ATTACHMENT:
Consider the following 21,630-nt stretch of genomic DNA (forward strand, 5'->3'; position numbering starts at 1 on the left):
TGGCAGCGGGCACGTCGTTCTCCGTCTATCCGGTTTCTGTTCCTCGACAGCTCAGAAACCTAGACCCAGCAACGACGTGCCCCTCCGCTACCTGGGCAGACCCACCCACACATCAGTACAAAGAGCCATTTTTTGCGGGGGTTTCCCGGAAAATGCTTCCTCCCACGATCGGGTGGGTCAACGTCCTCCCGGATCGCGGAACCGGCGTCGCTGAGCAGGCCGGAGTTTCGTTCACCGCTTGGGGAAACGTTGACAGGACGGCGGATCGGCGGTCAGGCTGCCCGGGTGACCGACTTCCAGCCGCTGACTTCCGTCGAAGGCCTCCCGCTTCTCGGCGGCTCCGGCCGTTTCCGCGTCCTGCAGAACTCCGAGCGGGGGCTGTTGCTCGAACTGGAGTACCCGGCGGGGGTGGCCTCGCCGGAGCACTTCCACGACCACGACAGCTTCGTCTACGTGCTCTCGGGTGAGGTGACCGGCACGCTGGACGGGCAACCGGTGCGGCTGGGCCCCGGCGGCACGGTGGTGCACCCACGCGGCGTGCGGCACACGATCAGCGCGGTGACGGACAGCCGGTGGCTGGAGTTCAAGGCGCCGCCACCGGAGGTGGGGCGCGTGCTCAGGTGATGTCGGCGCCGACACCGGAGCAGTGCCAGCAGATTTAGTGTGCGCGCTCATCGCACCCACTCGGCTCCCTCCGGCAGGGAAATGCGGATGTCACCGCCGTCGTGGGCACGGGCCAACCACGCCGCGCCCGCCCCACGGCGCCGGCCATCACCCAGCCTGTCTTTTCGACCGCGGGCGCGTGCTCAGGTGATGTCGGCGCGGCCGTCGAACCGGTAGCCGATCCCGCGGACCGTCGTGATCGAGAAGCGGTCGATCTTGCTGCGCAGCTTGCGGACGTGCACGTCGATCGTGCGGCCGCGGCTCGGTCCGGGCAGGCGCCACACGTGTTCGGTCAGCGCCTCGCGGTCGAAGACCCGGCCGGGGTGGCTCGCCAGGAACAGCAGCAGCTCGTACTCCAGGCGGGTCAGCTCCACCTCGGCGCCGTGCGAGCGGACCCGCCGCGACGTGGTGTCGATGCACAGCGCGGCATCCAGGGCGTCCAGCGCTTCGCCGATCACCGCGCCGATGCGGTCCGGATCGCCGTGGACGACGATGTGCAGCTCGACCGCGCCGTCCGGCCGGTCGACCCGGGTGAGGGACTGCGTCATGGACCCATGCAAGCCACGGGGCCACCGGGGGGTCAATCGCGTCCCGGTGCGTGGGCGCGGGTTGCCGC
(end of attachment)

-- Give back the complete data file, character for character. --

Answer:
Consider the following 21,630-nt stretch of genomic DNA (forward strand, 5'->3'; position numbering starts at 1 on the left):
TGGCAGCGGGCACGTCGTTCTCCGTCTATCCGGTTTCTGTTCCTCGACAGCTCAGAAACCTAGACCCAGCAACGACGTGCCCCTCCGCTACCTGGGCAGACCCACCCACACATCAGTACAAAGAGCCATTTTTTGCGGGGGTTTCCCGGAAAATGCTTCCTCCCACGATCGGGTGGGTCAACGTCCTCCCGGATCGCGGAACCGGCGTCGCTGAGCAGGCCGGAGTTTCGTTCACCGCTTGGGGAAACGTTGACAGGACGGCGGATCGGCGGTCAGGCTGCCCGGGTGACCGACTTCCAGCCGCTGACTTCCGTCGAAGGCCTCCCGCTTCTCGGCGGCTCCGGCCGTTTCCGCGTCCTGCAGAACTCCGAGCGGGGGCTGTTGCTCGAACTGGAGTACCCGGCGGGGGTGGCCTCGCCGGAGCACTTCCACGACCACGACAGCTTCGTCTACGTGCTCTCGGGTGAGGTGACCGGCACGCTGGACGGGCAACCGGTGCGGCTGGGCCCCGGCGGCACGGTGGTGCACCCACGCGGCGTGCGGCACACGATCAGCGCGGTGACGGACAGCCGGTGGCTGGAGTTCAAGGCGCCGCCACCGGAGGTGGGGCGCGTGCTCAGGTGATGTCGGCGCCGACACCGGAGCAGTGCCAGCAGATTTAGTGTGCGCGCTCATCGCACCCACTCGGCTCCCTCCGGCAGGGAAATGCGGATGTCACCGCCGTCGTGGGCACGGGCCAACCACGCCGCGCCCGCCCCACGGCGCCGGCCATCACCCAGCCTGTCTTTTCGACCGCGGGCGCGTGCTCAGGTGATGTCGGCGCGGCCGTCGAACCGGTAGCCGATCCCGCGGACCGTCGTGATCGAGAAGCGGTCGATCTTGCTGCGCAGCTTGCGGACGTGCACGTCGATCGTGCGGCCGCGGCTCGGTCCGGGCAGGCGCCACACGTGTTCGGTCAGCGCCTCGCGGTCGAAGACCCGGCCGGGGTGGCTCGCCAGGAACAGCAGCAGCTCGTACTCCAGGCGGGTCAGCTCCACCTCGGCGCCGTGCGAGCGGACCCGCCGCGACGTGGTGTCGATGCACAGCGCGGCATCCAGGGCGTCCAGCGCTTCGCCGATCACCGCGCCGATGCGGTCCGGATCGCCGTGGACGACGATGTGCAGCTCGACCGCGCCGTCCGGCCGGTCGACCCGGGTGAGGGACTGCGTCATGGACCCATGCAAGCCACGGGGCCACCGGGGGGTCAATCGCGTCCCGGTGCGTGGGCGCGGGTTGCCGC